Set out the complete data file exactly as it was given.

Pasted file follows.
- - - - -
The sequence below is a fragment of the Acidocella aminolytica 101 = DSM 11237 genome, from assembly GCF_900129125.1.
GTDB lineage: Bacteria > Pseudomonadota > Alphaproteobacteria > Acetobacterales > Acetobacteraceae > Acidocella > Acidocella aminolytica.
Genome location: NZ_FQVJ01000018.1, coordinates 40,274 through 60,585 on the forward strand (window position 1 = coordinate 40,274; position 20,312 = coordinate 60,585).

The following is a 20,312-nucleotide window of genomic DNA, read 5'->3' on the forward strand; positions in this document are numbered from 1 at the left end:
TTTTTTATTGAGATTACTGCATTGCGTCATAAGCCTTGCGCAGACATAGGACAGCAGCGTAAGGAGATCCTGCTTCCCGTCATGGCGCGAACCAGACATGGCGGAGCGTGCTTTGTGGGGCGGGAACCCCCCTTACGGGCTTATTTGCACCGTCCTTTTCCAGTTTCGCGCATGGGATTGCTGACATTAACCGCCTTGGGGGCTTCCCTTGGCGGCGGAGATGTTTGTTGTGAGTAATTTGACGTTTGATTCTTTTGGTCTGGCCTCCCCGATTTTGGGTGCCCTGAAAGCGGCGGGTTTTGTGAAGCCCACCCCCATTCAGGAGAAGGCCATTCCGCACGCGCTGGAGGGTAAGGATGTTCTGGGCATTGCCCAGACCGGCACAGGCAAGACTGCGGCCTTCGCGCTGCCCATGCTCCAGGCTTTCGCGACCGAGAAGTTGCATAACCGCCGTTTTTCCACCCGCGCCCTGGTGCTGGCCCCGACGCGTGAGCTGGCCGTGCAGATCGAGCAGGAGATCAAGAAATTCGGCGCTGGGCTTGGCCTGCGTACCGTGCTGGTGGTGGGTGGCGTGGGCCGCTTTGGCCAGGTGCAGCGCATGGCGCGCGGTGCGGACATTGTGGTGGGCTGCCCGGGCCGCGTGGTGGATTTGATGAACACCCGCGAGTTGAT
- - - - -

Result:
The sequence below is a fragment of the Acidocella aminolytica 101 = DSM 11237 genome, from assembly GCF_900129125.1.
GTDB lineage: Bacteria > Pseudomonadota > Alphaproteobacteria > Acetobacterales > Acetobacteraceae > Acidocella > Acidocella aminolytica.
Genome location: NZ_FQVJ01000018.1, coordinates 40,274 through 60,585 on the forward strand (window position 1 = coordinate 40,274; position 20,312 = coordinate 60,585).

The following is a 20,312-nucleotide window of genomic DNA, read 5'->3' on the forward strand; positions in this document are numbered from 1 at the left end:
TTTTTTATTGAGATTACTGCATTGCGTCATAAGCCTTGCGCAGACATAGGACAGCAGCGTAAGGAGATCCTGCTTCCCGTCATGGCGCGAACCAGACATGGCGGAGCGTGCTTTGTGGGGCGGGAACCCCCCTTACGGGCTTATTTGCACCGTCCTTTTCCAGTTTCGCGCATGGGATTGCTGACATTAACCGCCTTGGGGGCTTCCCTTGGCGGCGGAGATGTTTGTTGTGAGTAATTTGACGTTTGATTCTTTTGGTCTGGCCTCCCCGATTTTGGGTGCCCTGAAAGCGGCGGGTTTTGTGAAGCCCACCCCCATTCAGGAGAAGGCCATTCCGCACGCGCTGGAGGGTAAGGATGTTCTGGGCATTGCCCAGACCGGCACAGGCAAGACTGCGGCCTTCGCGCTGCCCATGCTCCAGGCTTTCGCGACCGAGAAGTTGCATAACCGCCGTTTTTCCACCCGCGCCCTGGTGCTGGCCCCGACGCGTGAGCTGGCCGTGCAGATCGAGCAGGAGATCAAGAAATTCGGCGCTGGGCTTGGCCTGCGTACCGTGCTGGTGGTGGGTGGCGTGGGCCGCTTTGGCCAGGTGCAGCGCATGGCGCGCGGTGCGGACATTGTGGTGGGCTGCCCGGGCCGCGTGGTGGATTTGATGAACACCCGCGAGTTGAT